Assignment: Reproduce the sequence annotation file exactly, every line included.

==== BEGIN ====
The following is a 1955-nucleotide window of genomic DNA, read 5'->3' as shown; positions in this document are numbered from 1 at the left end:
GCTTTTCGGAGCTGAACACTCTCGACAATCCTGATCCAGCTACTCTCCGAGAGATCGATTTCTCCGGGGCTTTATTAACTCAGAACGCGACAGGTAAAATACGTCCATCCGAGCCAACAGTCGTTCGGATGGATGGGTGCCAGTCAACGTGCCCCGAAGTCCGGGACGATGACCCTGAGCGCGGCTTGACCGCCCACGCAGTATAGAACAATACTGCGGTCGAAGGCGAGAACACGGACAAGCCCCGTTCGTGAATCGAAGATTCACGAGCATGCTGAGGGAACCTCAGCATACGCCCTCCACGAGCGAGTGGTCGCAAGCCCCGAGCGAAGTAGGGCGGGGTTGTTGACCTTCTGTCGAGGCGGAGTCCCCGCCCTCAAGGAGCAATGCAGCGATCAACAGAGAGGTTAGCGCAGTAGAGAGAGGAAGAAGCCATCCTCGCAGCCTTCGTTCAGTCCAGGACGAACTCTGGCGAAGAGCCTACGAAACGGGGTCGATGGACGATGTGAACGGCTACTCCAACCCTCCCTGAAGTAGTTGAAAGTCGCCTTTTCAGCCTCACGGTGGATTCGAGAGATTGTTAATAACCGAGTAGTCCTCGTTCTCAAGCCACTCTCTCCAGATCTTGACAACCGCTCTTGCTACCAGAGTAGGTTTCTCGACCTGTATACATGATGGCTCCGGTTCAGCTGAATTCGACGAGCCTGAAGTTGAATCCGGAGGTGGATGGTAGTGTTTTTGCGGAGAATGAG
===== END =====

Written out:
The following is a 1955-nucleotide window of genomic DNA, read 5'->3' as shown; positions in this document are numbered from 1 at the left end:
GCTTTTCGGAGCTGAACACTCTCGACAATCCTGATCCAGCTACTCTCCGAGAGATCGATTTCTCCGGGGCTTTATTAACTCAGAACGCGACAGGTAAAATACGTCCATCCGAGCCAACAGTCGTTCGGATGGATGGGTGCCAGTCAACGTGCCCCGAAGTCCGGGACGATGACCCTGAGCGCGGCTTGACCGCCCACGCAGTATAGAACAATACTGCGGTCGAAGGCGAGAACACGGACAAGCCCCGTTCGTGAATCGAAGATTCACGAGCATGCTGAGGGAACCTCAGCATACGCCCTCCACGAGCGAGTGGTCGCAAGCCCCGAGCGAAGTAGGGCGGGGTTGTTGACCTTCTGTCGAGGCGGAGTCCCCGCCCTCAAGGAGCAATGCAGCGATCAACAGAGAGGTTAGCGCAGTAGAGAGAGGAAGAAGCCATCCTCGCAGCCTTCGTTCAGTCCAGGACGAACTCTGGCGAAGAGCCTACGAAACGGGGTCGATGGACGATGTGAACGGCTACTCCAACCCTCCCTGAAGTAGTTGAAAGTCGCCTTTTCAGCCTCACGGTGGATTCGAGAGATTGTTAATAACCGAGTAGTCCTCGTTCTCAAGCCACTCTCTCCAGATCTTGACAACCGCTCTTGCTACCAGAGTAGGTTTCTCGACCTGTATACATGATGGCTCCGGTTCAGCTGAATTCGACGAGCCTGAAGTTGAATCCGGAGGTGGATGGTAGTGTTTTTGCGGAGAATGAG